Silence creeps over social media, as Twitter users from around the world can no longer access the microblogging website.

The problem seems to be serious enough, seeing how the outage is affecting both Twitter's mobile app and web interface.

The landing page of the service displays the standard message for such instances:

"Something is technically wrong. Thanks for noticing, we will fix it up and have things back to normal soon."

Most users who complained about the drop of the microblogging platform are from Europe. Down Detector, a site that reports when certain apps or pages have technical difficulties, shows that France, Germany and the United Kingdom were struck the hardest by Twitter's unresponsiveness.

Twitter's API status page is targeted at developers and showed earlier that problems were plaguing a consistent part of the site. The company posted a reassuring message on its status page, letting its users know that it is focusing on fixing the problem.

"Some users are currently experiencing problems accessing Twitter. We are aware of the issue and are working towards a resolution," says Twitter.

No sooner than Monday, a great number of Twitter users saw a service meltdown for about 10 minutes. Just like in today's outage, both the web platform and mobile app went down. Speculations can be made that the problem from Monday resurfaced today, cutting users' access to Jack Dorsey's platform.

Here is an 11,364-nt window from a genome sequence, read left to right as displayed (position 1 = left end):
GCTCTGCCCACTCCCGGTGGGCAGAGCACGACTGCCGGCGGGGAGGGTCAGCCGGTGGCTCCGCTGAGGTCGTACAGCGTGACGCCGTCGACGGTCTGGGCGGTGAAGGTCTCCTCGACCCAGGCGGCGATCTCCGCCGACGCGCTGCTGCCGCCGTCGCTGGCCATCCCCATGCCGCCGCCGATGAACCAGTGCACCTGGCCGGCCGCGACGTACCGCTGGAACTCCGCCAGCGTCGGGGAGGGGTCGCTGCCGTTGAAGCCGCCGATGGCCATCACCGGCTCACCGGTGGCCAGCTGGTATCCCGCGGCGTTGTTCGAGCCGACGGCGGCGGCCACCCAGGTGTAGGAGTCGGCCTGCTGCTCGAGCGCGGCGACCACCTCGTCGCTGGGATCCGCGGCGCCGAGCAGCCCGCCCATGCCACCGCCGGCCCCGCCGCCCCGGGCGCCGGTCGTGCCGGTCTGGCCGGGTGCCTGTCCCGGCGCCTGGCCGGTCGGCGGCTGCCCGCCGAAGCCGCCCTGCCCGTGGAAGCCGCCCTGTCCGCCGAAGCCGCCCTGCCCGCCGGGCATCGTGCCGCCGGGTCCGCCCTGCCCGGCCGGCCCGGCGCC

When asked about the technical mishap, Twitter officials simply quoted the status page's message.

Europe was not the only place where Twitter went off the map. In Japan, users reported outages in spite of the fact that other Asian countries reported normal activity on the microblogging platform. From Scandinavia to South Africa to Spain, users complained that their favorite bigger-than-a-haiku-smaller-than-a-grocery-list messages could not be delivered.

Some Twitter users in Europe were still able to publish tweets, suggesting there was never a complete blackout in the region.

Twitter has so far been the place to go when Facebook outages occur, when Netflix goes down, or in other such cases when popular services go offline. Ironically, Twitter also seems to be the place to go when Twitter itself suffers from outages.

"I'm reading hundreds of tweets, on Twitter, saying Twitter is down," tweeted James Martin who goes by the handle @pundamentalism, according to Reuters. He makes a sarcastic comparison of the situation with the plot of the movie "Inception," where the talented Leonardo DiCaprio manages to convince people of things which only seem real.

We will make sure to bring you the latest news, so hold on. Twitter should be back in business soon enough.

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